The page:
Kubermatic Kubernetes Platform 2.15 (KKP) is now available for download and promises users easier installation and less manual work.
It is the second big release of the project dedicated to the central management of Kubernetes cluster automation since it was open sourced in June 2020. KKP was originally developed by German containerisation specialist Loodse, who rebranded as Kubermatic months ago.
Most of the standout features of KKP are still in preview, but should help maintain the platform’s usability in the long run. The newly added etcd-launcher, for example, is built to simplify user cluster management by letting users choose the size of their etcd ring and offer capabilities for automatic recovery from volume or node.
Another new feature is preliminary support for managing external clusters. Teams, who have to manage inhomogenous setups, can add outside clusters by providing KKP with a kubeconfig and the cluster name. The platform uses this information to retrieve information on connected nodes, events, and metrics and can display them alongside Kubermatic clusters in its UI.
Version 2.15 will work with Kubernetes 1.19, which was released in August, and has been updated to use Go 1.15 under the hood. Kubernetes 1.15 and 1.16 will no longer be supported, meaning existing clusters will automatically be upgraded to Kubernetes 1.17 for better reliability.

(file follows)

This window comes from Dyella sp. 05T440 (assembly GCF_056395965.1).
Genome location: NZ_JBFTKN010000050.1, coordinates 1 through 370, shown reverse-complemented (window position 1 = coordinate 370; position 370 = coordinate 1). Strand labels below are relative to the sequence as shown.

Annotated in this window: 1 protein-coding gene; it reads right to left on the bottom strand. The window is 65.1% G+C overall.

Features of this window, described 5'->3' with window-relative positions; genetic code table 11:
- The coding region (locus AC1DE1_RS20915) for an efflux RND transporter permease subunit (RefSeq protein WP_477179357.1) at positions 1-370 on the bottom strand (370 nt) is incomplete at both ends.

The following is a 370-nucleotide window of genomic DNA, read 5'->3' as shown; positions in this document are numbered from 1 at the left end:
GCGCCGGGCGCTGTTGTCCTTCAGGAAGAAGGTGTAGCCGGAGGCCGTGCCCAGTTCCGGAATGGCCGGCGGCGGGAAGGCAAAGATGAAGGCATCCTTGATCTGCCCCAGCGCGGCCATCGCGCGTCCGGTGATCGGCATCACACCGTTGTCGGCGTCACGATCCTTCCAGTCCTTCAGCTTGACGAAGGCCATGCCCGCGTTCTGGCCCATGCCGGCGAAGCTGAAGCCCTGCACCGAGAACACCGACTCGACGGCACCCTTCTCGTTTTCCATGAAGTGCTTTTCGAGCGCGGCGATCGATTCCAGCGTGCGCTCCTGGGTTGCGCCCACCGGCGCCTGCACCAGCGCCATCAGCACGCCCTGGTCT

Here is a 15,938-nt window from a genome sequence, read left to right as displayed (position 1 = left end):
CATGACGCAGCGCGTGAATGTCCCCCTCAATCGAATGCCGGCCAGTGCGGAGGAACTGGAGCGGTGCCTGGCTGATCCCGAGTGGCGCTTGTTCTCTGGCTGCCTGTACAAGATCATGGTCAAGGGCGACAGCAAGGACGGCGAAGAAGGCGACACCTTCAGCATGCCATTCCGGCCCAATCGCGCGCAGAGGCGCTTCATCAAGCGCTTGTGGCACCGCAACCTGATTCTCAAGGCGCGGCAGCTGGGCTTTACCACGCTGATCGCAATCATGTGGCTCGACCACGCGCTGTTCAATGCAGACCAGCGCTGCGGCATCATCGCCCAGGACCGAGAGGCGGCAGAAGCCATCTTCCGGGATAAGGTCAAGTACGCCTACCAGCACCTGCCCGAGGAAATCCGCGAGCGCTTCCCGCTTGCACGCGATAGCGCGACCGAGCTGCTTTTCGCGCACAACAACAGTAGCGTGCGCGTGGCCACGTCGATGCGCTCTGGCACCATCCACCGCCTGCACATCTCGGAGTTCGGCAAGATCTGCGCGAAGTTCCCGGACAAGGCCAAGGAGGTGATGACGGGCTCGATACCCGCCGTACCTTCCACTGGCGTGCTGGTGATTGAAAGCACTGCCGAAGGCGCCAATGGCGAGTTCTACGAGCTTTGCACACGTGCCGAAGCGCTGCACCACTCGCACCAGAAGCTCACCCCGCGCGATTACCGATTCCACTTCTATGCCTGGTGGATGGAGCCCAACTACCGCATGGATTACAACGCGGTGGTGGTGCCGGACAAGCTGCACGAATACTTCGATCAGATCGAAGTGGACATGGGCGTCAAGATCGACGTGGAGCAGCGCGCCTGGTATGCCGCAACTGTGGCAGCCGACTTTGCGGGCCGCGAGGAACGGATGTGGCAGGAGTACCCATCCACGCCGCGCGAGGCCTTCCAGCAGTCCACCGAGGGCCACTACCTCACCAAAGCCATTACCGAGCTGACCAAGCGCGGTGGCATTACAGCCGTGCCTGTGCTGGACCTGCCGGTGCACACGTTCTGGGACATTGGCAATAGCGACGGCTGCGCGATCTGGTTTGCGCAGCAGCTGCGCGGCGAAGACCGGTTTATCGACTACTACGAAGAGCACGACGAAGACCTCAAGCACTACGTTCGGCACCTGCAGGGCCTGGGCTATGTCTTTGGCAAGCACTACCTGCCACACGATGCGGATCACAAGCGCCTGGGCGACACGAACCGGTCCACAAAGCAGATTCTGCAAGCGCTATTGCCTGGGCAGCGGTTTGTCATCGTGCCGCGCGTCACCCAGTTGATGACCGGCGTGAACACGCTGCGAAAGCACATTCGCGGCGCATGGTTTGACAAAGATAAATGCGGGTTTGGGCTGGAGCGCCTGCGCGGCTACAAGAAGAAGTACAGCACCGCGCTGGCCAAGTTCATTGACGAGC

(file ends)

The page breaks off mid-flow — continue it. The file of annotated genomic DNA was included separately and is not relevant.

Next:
To make the setup process easier, KKP 2.15 comes with a technical preview for a dedicated installer which is meant to help install and upgrade the project’s operator and components such as nginx-ingress-controller and cert-manager.
Another enhancement is an option to restrict or limit project creation for regular users for admins. The full list of changes can be found in the project’s changelog.
Users who want to update to the new Kubermatic version would be well-advised to check the upgrade notes first, as several breaking changes require some extra attention.
The default credentials for observability platform Grafana and storage product MinIO, for example, have been removed to help make the project more secure. This however means that credentials have to be explicitly set when installing charts and existing charts may require manual migration.
Another change worth noting is the switch from now deprecated Keycloak to OAuth2-Proxy. The syntax here is a bit different, which can lead to issues with Helm that are said to be circumventable by reinstalling the chart.